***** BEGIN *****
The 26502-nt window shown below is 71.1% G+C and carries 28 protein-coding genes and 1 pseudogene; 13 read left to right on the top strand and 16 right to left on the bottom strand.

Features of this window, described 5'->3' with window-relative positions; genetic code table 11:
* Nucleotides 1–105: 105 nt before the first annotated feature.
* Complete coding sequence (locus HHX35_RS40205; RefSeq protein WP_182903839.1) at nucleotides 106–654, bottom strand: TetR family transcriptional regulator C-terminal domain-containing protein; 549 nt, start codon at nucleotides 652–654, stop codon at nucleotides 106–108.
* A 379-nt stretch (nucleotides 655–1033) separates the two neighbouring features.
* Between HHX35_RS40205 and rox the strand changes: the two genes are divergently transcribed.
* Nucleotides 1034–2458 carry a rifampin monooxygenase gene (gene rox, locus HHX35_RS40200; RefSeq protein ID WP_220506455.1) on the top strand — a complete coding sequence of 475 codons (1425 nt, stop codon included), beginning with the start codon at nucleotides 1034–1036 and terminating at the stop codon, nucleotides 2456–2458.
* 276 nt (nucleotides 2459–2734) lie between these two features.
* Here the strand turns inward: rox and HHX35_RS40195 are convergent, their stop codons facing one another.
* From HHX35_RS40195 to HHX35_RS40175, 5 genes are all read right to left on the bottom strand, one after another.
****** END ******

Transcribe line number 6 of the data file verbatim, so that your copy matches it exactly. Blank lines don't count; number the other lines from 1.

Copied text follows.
* Between HHX35_RS40205 and rox the strand changes: the two genes are divergently transcribed.